> > beloved of Rob and some others on this list, who regularly
> > tell us we are religious fanatics, gullible true believers, and
> > even [see below] clinically paranoid.)

> Well, Jerome, that's evidence enough for me that you jump to
> conclusions. Can you show me where I've described you or anyone
> in those terms? If that is indicative of your accuracy in
> reporting, and from what I've read I fear it is, then I am not
> surprised you moan about not being taken seriously.

I have no idea what this last remark means. It seems to exist as
yet another example of rhetorical inflation, such as your claim,
in a recent posting (which, disingenuously, you act as if you
have forgotten), that we who disagree with you on the issue in
question are conspiracy theorists suffering from clinical
paranoia. (To your credit you apologize at least for the
"conspiracy theorist" part of the charge later in this posting.)

In fact, as painful as it will be for you to learn, I am taken
quite seriously. My books are well reviewed in both professional
journals and popular publications, I have won a number of
literary awards, and I have had titles in the Book of the Month
Club twice. I receive a lot of flattering mail from readers,
some from academics and journalists who say they find my work
uniquely rational and helpful. An editor from this nation's
leading newspaper calls me regularly for advice and information
on current UFO matters.

I apologize profusely to readers of this list for having to wax
immodest here. Believe me, it is not my choice. I am sorry to
have to defend myself against the weird charge that I "moan
about not being taken seriously."

> Yes, I see a tack developing. I freely admit that I am not as au
> fait with every UFO case history as yourself and others, and
> suddenly I'm to be dismissed? If you think about it, isn't that
> a little childish? Or smug?... smugness in this field, that's
> funny.

Give me a break.

> Not remembering every little ufological detail was a conscious
> decision on my part, by the way. Not knowing has its benefits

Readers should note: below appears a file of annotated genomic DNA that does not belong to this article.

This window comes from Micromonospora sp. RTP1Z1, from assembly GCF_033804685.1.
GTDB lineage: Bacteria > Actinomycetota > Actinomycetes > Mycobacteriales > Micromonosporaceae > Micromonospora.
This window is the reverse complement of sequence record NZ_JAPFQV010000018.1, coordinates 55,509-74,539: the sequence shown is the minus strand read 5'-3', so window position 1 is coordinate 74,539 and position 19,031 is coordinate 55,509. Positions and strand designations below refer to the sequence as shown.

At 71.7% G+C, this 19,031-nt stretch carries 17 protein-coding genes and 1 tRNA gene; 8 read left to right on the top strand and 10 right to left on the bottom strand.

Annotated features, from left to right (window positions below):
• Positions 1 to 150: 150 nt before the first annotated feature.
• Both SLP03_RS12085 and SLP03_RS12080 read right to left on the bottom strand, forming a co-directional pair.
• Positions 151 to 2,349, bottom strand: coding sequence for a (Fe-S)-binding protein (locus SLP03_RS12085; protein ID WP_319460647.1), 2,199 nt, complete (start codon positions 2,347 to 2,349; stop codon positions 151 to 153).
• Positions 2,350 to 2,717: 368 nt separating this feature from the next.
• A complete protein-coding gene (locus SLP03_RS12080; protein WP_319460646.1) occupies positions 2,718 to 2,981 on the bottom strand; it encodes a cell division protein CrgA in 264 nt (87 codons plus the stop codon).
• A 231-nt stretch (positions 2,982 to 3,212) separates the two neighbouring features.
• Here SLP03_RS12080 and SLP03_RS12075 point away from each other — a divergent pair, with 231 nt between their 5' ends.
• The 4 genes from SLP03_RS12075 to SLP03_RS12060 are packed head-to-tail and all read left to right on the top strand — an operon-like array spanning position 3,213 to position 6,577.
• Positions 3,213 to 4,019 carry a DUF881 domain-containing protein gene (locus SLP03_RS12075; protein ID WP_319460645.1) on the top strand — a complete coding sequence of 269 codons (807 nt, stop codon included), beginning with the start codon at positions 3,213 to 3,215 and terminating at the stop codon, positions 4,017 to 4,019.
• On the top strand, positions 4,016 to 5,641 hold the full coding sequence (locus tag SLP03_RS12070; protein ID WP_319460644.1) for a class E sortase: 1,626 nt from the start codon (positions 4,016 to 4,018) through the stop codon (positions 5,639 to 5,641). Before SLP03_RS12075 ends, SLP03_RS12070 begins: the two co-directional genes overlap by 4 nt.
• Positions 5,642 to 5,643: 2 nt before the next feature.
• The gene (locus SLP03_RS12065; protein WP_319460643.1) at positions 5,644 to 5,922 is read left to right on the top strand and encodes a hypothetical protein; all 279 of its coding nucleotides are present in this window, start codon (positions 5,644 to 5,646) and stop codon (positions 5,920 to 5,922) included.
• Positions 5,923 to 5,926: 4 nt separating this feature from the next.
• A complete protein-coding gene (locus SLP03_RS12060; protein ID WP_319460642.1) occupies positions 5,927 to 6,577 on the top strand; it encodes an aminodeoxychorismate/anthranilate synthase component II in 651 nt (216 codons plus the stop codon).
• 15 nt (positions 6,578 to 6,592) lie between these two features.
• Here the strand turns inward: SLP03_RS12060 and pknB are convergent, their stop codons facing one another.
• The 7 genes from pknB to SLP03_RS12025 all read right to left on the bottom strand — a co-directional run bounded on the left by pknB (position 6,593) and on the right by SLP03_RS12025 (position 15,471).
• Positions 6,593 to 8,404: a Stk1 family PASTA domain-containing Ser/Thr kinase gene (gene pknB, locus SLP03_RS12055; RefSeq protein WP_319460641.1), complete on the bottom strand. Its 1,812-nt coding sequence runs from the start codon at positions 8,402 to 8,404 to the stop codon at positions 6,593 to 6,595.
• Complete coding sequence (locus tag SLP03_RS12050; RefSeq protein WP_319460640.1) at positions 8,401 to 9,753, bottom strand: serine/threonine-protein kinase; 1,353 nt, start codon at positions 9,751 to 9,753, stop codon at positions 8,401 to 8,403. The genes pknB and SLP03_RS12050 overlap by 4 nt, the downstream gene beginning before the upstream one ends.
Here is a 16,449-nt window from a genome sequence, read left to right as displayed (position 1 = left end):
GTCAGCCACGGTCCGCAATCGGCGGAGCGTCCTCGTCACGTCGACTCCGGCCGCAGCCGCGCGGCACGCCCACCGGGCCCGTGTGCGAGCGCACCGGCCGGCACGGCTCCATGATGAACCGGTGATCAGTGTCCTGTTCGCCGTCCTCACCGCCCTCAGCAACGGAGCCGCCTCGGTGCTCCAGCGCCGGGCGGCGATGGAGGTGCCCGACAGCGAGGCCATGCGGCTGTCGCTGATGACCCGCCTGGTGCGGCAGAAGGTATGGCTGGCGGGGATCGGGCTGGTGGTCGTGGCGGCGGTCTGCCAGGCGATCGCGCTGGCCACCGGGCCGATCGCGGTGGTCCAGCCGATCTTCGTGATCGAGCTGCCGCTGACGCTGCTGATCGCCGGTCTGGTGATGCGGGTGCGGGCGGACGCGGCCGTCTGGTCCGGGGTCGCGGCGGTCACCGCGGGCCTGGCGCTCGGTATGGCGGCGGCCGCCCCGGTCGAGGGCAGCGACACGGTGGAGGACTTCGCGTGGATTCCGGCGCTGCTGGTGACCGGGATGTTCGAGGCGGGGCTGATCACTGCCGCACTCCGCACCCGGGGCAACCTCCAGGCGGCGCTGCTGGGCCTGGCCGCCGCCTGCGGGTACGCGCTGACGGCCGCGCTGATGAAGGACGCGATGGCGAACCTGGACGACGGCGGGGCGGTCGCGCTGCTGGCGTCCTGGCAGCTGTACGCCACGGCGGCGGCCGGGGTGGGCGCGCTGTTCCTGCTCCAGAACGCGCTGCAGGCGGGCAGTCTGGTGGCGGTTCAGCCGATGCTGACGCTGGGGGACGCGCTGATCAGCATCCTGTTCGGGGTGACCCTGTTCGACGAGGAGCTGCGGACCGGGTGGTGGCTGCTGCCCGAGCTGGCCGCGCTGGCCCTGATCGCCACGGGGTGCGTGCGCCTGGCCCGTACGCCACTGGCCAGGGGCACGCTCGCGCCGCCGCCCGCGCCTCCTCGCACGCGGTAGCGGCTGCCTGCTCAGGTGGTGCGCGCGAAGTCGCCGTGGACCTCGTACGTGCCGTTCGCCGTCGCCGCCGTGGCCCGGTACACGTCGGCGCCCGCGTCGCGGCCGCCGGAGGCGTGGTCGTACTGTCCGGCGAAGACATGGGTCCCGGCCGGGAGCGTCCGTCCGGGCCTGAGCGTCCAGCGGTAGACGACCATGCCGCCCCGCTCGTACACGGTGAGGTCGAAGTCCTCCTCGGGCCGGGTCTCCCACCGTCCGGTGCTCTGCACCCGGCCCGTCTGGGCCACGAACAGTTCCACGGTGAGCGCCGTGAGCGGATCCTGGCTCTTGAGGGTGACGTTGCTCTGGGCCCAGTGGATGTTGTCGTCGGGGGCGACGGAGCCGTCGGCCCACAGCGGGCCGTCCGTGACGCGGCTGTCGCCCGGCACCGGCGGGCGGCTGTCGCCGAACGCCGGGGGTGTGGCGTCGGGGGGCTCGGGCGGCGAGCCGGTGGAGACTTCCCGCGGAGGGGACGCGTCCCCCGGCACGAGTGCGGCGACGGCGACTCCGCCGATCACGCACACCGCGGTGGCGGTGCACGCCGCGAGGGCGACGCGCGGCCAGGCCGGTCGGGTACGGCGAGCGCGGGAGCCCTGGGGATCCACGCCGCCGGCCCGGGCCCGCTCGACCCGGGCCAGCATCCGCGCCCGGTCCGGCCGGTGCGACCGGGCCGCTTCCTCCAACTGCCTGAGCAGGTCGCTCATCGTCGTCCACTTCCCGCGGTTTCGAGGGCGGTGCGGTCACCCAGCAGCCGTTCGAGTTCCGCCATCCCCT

> too, although I don't expect you to accept that. No matter...

I don't think the issue was "not remembering every little
ufological detail." The issue, as raised by Mark Cashman, was
your unfamiliarity with some of the most basic cases in the
literature.

> <redundancy snipped> I know how adept you are at chucking out
> references, Jerome, but I'm not that convinced you've grasped
> the full mettle of the history and philosophy of science in this
> context, any more than Blondlot did.

Really.

> > Bruce Maccabee, a scientist who is open about his UFO interests,
> > tells some amazing tales of scientism's resistance to even the
> > most thoroughly documented UFO data in his eye-opening paper
> > "Still in Default," MUFON 1986 UFO Symposium Proceedings,
> > 131-60. The title, incidentally, harks back to McDonald's
> > "Science in Default: Twenty-two Years of Inadequate UFO
> > Investigations," in the Sagan/Page UFOs -- A Scientific Debate,
> > 52-122.

> I know. Funnily enough, I've read Bruce's report.

Good for you.

> > This is utter rot. No one is talking "conspiracy" except Rob here.

> Okay... I assumed that Stanton was talking along the lines of,
> as I said, 'a subtle or not so subtle conspiracy', which, in its
> mild form, might have been along the lines of tacit
> disapproval...some kind of widespread prejudice. Perhaps
> Stanton's well-known phrase, the Cosmic Watergate, inadvertently
> slipped into my mind as I thought of who I was addressing. Okay
> Jerome, no conspiracy. I'm sorry.

Apology accepted and issue closed.

> Incidentally, you cited Fort earlier as a major
> influence...what, I wonder, would he have thought about your er,
> dogmatism? He would have laughed surely, as I am now.

Try opening your brain a crack, Robbie. The fresh air would do
it good. That's what Fort taught me and still teaches me. If the
Fortean spirit pervaded this field, we'd all be a whole lot
better off. Another thing that Fort taught me is that there is
nothing wrong with saying, when the occasion calls for it (as it
often does), that we just don't know. Of course, when one does
so, one is at risk of being called (not by Rob but by someone
who shall here remain nameless) a "pathological fencesitter."
Hey, you guys really ought to make up your minds on which I am.
I can't be both, can I?

Cheers,

Jerry Clark